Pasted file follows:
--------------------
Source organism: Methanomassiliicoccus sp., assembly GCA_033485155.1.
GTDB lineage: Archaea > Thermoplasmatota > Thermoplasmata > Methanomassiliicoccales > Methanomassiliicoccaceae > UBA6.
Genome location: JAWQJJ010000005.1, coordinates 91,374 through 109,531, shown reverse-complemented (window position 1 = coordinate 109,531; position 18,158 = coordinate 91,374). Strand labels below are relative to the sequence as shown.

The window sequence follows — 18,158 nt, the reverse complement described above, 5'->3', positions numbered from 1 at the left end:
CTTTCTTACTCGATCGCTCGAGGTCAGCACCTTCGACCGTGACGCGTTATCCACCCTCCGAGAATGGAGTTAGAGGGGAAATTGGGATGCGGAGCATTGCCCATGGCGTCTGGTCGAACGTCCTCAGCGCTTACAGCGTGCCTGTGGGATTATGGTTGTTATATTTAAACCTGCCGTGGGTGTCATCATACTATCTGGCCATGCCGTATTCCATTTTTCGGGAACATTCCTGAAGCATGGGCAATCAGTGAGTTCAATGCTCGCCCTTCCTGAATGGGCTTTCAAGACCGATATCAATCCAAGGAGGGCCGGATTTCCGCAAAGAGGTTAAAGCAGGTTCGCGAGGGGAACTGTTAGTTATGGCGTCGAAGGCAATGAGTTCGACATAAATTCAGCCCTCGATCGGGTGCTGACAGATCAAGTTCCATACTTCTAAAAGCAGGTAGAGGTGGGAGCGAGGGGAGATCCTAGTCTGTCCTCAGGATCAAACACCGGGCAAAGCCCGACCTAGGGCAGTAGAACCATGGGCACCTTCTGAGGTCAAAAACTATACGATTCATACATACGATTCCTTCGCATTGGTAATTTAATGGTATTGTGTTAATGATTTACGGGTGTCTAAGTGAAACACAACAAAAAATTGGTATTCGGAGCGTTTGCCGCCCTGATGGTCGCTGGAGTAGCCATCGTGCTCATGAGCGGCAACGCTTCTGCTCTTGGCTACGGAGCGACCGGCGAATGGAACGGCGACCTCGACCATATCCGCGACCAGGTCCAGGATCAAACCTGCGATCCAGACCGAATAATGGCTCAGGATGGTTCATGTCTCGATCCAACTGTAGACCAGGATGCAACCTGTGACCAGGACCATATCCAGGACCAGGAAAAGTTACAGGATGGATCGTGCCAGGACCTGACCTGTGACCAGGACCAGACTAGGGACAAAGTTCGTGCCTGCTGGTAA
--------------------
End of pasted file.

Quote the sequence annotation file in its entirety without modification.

Source organism: Methanomassiliicoccus sp., assembly GCA_033485155.1.
GTDB lineage: Archaea > Thermoplasmatota > Thermoplasmata > Methanomassiliicoccales > Methanomassiliicoccaceae > UBA6.
Genome location: JAWQJJ010000005.1, coordinates 91,374 through 109,531, shown reverse-complemented (window position 1 = coordinate 109,531; position 18,158 = coordinate 91,374). Strand labels below are relative to the sequence as shown.

The window sequence follows — 18,158 nt, the reverse complement described above, 5'->3', positions numbered from 1 at the left end:
CTTTCTTACTCGATCGCTCGAGGTCAGCACCTTCGACCGTGACGCGTTATCCACCCTCCGAGAATGGAGTTAGAGGGGAAATTGGGATGCGGAGCATTGCCCATGGCGTCTGGTCGAACGTCCTCAGCGCTTACAGCGTGCCTGTGGGATTATGGTTGTTATATTTAAACCTGCCGTGGGTGTCATCATACTATCTGGCCATGCCGTATTCCATTTTTCGGGAACATTCCTGAAGCATGGGCAATCAGTGAGTTCAATGCTCGCCCTTCCTGAATGGGCTTTCAAGACCGATATCAATCCAAGGAGGGCCGGATTTCCGCAAAGAGGTTAAAGCAGGTTCGCGAGGGGAACTGTTAGTTATGGCGTCGAAGGCAATGAGTTCGACATAAATTCAGCCCTCGATCGGGTGCTGACAGATCAAGTTCCATACTTCTAAAAGCAGGTAGAGGTGGGAGCGAGGGGAGATCCTAGTCTGTCCTCAGGATCAAACACCGGGCAAAGCCCGACCTAGGGCAGTAGAACCATGGGCACCTTCTGAGGTCAAAAACTATACGATTCATACATACGATTCCTTCGCATTGGTAATTTAATGGTATTGTGTTAATGATTTACGGGTGTCTAAGTGAAACACAACAAAAAATTGGTATTCGGAGCGTTTGCCGCCCTGATGGTCGCTGGAGTAGCCATCGTGCTCATGAGCGGCAACGCTTCTGCTCTTGGCTACGGAGCGACCGGCGAATGGAACGGCGACCTCGACCATATCCGCGACCAGGTCCAGGATCAAACCTGCGATCCAGACCGAATAATGGCTCAGGATGGTTCATGTCTCGATCCAACTGTAGACCAGGATGCAACCTGTGACCAGGACCATATCCAGGACCAGGAAAAGTTACAGGATGGATCGTGCCAGGACCTGACCTGTGACCAGGACCAGACTAGGGACAAAGTTCGTGCCTGCTGGTAA